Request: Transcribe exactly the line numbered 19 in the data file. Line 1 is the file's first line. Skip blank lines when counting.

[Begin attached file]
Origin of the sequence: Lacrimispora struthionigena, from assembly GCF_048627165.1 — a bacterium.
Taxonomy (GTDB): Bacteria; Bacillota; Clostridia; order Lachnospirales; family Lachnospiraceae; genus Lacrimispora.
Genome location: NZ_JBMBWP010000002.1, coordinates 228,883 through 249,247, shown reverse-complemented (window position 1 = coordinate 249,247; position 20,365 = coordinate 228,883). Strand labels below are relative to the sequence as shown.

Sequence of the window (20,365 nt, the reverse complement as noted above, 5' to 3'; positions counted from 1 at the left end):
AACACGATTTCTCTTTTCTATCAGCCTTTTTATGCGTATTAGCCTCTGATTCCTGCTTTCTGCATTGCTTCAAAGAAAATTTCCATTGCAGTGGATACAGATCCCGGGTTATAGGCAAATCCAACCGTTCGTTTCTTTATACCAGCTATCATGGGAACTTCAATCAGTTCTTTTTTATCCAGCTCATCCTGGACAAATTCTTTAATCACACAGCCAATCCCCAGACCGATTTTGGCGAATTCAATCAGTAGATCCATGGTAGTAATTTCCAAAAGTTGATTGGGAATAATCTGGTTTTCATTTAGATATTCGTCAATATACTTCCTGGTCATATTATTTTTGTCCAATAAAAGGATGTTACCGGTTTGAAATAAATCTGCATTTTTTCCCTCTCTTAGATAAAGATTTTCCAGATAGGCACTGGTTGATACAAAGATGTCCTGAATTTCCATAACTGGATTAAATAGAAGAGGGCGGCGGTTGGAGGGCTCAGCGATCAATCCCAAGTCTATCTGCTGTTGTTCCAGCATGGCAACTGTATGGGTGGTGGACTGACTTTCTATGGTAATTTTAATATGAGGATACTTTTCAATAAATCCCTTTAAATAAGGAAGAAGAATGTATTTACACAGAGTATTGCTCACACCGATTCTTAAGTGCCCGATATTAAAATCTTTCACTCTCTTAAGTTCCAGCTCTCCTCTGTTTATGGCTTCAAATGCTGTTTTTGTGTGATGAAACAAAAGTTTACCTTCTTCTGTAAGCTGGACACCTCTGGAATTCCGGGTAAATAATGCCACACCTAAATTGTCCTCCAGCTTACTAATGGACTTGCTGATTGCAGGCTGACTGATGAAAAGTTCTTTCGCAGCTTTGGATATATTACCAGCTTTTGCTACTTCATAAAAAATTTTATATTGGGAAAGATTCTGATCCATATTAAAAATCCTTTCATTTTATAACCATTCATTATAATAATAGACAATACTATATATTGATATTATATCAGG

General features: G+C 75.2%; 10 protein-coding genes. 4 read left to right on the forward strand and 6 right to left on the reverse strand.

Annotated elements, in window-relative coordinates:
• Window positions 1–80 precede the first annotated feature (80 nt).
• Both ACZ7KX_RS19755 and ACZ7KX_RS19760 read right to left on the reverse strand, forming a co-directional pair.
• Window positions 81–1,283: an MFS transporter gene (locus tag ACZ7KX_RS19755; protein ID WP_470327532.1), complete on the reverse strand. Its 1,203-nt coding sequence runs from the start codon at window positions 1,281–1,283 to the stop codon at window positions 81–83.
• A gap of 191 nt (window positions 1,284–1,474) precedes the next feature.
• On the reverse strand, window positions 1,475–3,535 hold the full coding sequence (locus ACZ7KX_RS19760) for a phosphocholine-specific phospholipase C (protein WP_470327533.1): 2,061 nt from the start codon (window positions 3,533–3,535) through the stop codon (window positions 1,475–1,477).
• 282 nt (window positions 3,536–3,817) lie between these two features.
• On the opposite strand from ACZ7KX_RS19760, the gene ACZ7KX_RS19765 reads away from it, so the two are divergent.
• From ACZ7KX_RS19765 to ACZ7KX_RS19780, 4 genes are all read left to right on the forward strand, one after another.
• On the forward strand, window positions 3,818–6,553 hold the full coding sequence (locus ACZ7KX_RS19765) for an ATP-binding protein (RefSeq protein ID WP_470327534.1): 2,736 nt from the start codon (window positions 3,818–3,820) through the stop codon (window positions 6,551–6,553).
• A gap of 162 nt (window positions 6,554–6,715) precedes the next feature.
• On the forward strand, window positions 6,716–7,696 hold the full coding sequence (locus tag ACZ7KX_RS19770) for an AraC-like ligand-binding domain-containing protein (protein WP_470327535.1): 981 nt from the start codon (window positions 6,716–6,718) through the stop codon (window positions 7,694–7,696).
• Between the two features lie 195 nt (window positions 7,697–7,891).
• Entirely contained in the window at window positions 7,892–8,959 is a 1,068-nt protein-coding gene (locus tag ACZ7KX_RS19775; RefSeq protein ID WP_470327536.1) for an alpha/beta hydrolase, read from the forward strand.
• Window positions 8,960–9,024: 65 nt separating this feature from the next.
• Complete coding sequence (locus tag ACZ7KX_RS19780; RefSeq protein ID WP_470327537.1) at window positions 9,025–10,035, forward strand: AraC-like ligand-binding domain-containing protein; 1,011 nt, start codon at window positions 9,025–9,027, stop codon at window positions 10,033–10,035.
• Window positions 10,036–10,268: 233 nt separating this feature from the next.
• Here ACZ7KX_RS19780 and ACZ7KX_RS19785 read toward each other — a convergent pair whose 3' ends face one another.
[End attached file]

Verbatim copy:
• Between the two features lie 195 nt (window positions 7,697–7,891).